Postman’s Persistence Reunites a Japanese Teacher with Students from Eighty Years Ago - Discuss Japan
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Society, No.28  Aug. 4, 2015

Postman’s Persistence Reunites a Japanese Teacher with Students from Eighty Years Ago

A letter was sent from Japan to an address in Taichung, in the middle of Taiwan, that did not exist anymore. The letter was sent by a 106-year-old Japanese woman who used to be a teacher at an elementary school there during the period of Japanese rule. A young Taiwanese mailman searched for clues to find the “student” to whom the letter from his Japanese teacher was addressed. The mailman’s persistence has reunited the friendship between the Japanese woman and her students, who are around 90 now.

The letter was sent by Ms. Takagi Namie, who lives in Tamana City, Kumamoto Prefecture. Her father was a police officer when she was an elementary school pupil in the Taisho period (1912–1926). Her family moved to live in Taiwan when her father was transferred there and they lived in Taiwan for about thirty years. For the ten years from 1929 through 1938 she primarily worked as a teacher for Taiwanese schoolchildren in the lower grades at Wuri Public School (currently, Wuri Elementary School).

What prompted Ms. Takagi to write the letter was the Taiwanese baseball film Kano, which was recently released in Japan. This movie was inspired by the true story of the Taiwanese baseball team from the old Chiayi Agricultural and Forestry Vocational High School who made it to the championship of Japan’s Koshien high-school tournament in the summer of 1931. She was an enthusiastic supporter of the Taiwanese baseball team at the time, and cheered for them in the final game against Chukyo Shogyo High School. She was interviewed by the Asahi shimbun’s Kumamoto bureau for its local news coverage regarding her experience with the Taiwanese baseball team. This press interview took her back to the good old days that she had spent with her students in Taiwan.

Out of a compelling nostalgic desire to learn what had become of her students in Taiwan, Ms. Takagi sent a letter addressed to Mr. Yang Hantsung (87), with whom she had occasionally exchanged letters until about twenty years ago. The letter was written for her by her daughter Keiko (76). It reached a local post office in late February, but the address as it appeared on the envelope had been changed quite a few times and was no longer in existence today.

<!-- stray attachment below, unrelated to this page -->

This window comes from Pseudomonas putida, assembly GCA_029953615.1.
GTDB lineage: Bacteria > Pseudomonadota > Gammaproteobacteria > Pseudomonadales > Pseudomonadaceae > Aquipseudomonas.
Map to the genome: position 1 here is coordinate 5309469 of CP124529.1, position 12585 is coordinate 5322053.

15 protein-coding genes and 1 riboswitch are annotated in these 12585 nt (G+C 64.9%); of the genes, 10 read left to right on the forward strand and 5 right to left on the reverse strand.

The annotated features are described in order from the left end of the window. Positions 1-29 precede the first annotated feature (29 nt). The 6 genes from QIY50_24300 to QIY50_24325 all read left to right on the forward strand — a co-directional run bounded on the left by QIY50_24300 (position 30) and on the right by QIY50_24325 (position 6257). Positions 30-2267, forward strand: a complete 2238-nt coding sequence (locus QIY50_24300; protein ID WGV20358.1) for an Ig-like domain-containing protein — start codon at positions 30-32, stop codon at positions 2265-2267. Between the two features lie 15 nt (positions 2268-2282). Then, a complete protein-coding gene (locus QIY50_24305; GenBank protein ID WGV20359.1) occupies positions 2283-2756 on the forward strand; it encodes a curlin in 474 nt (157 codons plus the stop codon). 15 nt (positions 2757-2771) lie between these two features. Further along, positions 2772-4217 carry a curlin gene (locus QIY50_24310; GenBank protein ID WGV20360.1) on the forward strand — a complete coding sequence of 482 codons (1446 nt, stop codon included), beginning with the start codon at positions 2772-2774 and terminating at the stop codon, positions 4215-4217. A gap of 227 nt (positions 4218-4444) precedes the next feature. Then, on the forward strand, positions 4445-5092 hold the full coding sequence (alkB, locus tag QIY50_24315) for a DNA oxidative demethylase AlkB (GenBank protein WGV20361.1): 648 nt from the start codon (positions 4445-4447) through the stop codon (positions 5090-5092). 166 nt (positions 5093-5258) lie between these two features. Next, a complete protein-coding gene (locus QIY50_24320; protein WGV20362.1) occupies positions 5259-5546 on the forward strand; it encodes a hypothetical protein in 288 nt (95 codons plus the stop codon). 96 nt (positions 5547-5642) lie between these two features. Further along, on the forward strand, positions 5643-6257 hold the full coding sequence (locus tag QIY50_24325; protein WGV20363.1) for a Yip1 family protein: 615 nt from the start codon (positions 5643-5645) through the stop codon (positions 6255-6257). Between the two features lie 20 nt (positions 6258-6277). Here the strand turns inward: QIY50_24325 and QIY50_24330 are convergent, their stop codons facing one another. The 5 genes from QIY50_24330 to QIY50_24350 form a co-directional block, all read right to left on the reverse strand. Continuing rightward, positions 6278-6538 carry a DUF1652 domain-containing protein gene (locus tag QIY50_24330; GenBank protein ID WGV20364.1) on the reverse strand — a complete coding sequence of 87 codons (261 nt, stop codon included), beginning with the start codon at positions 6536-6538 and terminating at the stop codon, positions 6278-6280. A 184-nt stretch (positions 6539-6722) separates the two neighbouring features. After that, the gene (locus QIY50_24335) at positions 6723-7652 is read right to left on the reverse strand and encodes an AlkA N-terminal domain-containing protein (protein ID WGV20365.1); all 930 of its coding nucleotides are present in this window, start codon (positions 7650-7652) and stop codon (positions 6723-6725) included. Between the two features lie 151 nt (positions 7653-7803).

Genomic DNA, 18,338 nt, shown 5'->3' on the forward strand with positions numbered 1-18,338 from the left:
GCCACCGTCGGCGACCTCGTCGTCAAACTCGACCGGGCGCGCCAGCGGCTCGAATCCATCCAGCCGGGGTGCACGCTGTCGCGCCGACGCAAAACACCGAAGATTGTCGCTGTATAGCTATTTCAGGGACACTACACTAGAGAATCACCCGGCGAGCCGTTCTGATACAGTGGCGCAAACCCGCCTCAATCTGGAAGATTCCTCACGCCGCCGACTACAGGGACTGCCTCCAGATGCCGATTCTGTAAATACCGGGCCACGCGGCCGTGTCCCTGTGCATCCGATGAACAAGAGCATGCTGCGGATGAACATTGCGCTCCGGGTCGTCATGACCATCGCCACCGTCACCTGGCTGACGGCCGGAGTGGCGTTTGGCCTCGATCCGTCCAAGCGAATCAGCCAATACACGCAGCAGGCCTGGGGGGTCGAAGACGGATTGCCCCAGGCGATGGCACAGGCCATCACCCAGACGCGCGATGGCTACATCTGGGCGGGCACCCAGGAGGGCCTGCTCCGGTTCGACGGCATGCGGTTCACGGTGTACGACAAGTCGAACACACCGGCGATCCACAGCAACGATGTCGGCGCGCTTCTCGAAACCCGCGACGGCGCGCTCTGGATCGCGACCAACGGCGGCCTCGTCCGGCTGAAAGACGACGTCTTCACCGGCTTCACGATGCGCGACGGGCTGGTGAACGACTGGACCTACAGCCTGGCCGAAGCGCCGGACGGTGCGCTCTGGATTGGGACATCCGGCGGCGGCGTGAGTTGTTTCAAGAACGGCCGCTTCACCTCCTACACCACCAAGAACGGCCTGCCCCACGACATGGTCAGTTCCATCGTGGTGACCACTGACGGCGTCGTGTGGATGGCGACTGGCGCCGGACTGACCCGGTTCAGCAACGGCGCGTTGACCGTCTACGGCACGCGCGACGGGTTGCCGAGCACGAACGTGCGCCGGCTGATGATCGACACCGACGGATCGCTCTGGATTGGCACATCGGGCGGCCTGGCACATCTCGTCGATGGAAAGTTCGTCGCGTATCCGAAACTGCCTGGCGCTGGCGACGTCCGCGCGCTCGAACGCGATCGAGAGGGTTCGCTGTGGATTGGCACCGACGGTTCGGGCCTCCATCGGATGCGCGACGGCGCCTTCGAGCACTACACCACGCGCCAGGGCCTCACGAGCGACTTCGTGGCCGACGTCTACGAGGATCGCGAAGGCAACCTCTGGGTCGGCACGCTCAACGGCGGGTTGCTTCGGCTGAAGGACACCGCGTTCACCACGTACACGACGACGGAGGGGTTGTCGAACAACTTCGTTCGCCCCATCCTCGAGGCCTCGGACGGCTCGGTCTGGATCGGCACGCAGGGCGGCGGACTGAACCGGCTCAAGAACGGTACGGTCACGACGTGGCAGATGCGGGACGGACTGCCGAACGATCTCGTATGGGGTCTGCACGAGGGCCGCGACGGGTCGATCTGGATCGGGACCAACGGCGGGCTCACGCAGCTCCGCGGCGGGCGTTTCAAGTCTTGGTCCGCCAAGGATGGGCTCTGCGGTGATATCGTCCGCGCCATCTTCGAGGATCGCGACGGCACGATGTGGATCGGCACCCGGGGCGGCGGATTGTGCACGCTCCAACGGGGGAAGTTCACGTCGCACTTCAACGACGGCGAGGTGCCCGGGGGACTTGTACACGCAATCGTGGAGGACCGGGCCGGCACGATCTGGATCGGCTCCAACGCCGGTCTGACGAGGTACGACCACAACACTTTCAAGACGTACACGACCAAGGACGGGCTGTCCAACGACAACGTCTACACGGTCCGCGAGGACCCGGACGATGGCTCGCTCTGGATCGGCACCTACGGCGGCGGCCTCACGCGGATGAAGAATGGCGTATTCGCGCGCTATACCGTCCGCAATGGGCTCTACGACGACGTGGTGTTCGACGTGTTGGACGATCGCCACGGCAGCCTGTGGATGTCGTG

Mail packages like that are usually returned to senders, stamped with “address unknown.” But Mr. Po-Tsun Kuo (27), a local postman with only two-and-a-half years of experience, had a hunch that the thick airmail package from Japan must have a very important letter inside, and he started to look for the recipient of the mail. With a piece of advice from his senior colleague regarding the approximate location of the recipient’s old address, the postman searched for clues to find out the addressee by asking neighbors in the area in addition to completing his round of mail deliveries each day.

Found the addressee in twelve days

It proved very difficult, though, to find anybody who remembered the old residents in the area because of a surge in the number of new local residents following the completion of the train station for the Taiwan High Speed Rail (Bullet Train) in the Wuri district. The young postman found a person who knew that Mr. Yang Hantsung was the father of Mr. Yang Penjung, an ex-president of the local residents’ association, and he finally delivered the airmail to its intended recipient after twelve days of persistent efforts.

Mr. Yang Hantsung is elderly and bedridden, but his son Penjung, deeply touched by the letter, took great pains for his father to find the twenty individuals who used to be Ms. Takagi’s students. Mr. Yang Tusheng (88) is one of them. He misses those days with his Japanese teacher and says, “I was surprised to hear Ms. Takagi is a healthy 106-year-old. She was very kind to us.”

The former students wrote letters to Ms. Takagi, which has rekindled the friendship between teacher and students. Ms. Takagi says, “I am extremely happy.” Unfortunately, she will not be able to visit Taiwan again because she has difficulty walking. Her students also find it hard to visit their teacher in Japan because of their age. Their supporters in Taiwan are currently trying to find a way that would allow the students to get in touch with their teacher on a TV screen through the Internet. They are in talks with the administrative authorities in Taiwan for assistance.

Just like the plot of a movie

Wei Te-Sheng, who produced Kano, is also known as the director of Cape No. 7 (2008), which was a major hit. The story is about love letters sent by a Japanese teacher to a Taiwanese woman and mailed to the old address under Japanese rule, which were eventually delivered to her by a local postman. After the war, the teacher was forced to return home. He wrote love letters to express his regret for leaving the Taiwanese woman. The story of Ms. Takagi’s letter gathered much attention from the media as it is just like the plot of the movie.

In an interview in the Asahi shimbun, Wei Te-Sheng says, “Anyone who has lived in Taiwan is just like my family, regardless of nationality. I do hope that Ms. Takagi will never forget the good old beautiful minds of the Taiwanese people.”

[Taichung, Ukai Satoshi]

Translated from “106-sai – Haikei, Taiwan no Kimi e, Yaku 80 nen mae no Oshiego ni Tegami, Atesakifumei, Kyokuin ga Sagashidasu (Postman’s persistence reunites a Japanese teacher with students from eighty years ago),” The Asahi Shimbun Digital, 9 May 2015 (Courtesy of The Asahi Shimbun Company). [May 2015]